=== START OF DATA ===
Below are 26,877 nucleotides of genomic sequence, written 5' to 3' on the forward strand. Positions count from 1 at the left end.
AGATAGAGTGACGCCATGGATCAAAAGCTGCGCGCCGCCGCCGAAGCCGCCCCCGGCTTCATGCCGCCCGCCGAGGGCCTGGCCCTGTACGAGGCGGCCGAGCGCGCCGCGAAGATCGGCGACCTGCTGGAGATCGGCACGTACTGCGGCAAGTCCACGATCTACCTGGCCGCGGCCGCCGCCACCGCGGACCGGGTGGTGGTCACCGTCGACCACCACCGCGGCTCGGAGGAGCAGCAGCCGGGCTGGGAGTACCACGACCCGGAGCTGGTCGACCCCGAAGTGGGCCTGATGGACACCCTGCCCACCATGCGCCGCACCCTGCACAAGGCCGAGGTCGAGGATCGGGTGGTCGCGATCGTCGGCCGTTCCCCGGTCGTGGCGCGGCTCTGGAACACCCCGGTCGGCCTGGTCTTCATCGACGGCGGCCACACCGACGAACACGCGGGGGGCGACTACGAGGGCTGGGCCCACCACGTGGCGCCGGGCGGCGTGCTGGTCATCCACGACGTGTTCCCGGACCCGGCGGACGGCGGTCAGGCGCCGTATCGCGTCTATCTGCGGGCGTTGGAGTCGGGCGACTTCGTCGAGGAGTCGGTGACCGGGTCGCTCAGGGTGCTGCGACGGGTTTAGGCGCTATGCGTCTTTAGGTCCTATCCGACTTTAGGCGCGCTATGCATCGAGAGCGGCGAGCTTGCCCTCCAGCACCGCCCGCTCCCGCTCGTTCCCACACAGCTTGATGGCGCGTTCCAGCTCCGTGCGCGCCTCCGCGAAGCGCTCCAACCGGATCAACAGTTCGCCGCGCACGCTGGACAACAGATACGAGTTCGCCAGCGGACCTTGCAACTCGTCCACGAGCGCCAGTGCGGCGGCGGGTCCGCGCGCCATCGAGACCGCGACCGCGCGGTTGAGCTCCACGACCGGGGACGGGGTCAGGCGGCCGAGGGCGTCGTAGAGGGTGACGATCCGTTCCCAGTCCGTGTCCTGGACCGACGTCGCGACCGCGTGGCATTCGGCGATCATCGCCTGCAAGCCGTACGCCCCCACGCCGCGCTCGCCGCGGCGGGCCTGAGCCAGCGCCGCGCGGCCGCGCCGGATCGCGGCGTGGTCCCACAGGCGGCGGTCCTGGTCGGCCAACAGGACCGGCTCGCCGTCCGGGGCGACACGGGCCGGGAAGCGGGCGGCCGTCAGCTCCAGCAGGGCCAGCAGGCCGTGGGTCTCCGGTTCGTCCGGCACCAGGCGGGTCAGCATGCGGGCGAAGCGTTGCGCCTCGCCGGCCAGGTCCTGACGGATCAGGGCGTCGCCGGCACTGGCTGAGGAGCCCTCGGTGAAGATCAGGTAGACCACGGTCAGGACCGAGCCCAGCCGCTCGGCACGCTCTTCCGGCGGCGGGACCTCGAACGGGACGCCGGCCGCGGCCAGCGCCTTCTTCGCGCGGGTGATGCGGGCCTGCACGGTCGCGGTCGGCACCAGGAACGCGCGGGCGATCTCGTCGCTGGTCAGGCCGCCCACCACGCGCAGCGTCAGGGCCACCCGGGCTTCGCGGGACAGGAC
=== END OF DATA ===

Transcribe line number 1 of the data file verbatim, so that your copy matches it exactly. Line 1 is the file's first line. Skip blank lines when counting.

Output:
Below are 26,877 nucleotides of genomic sequence, written 5' to 3' on the forward strand. Positions count from 1 at the left end.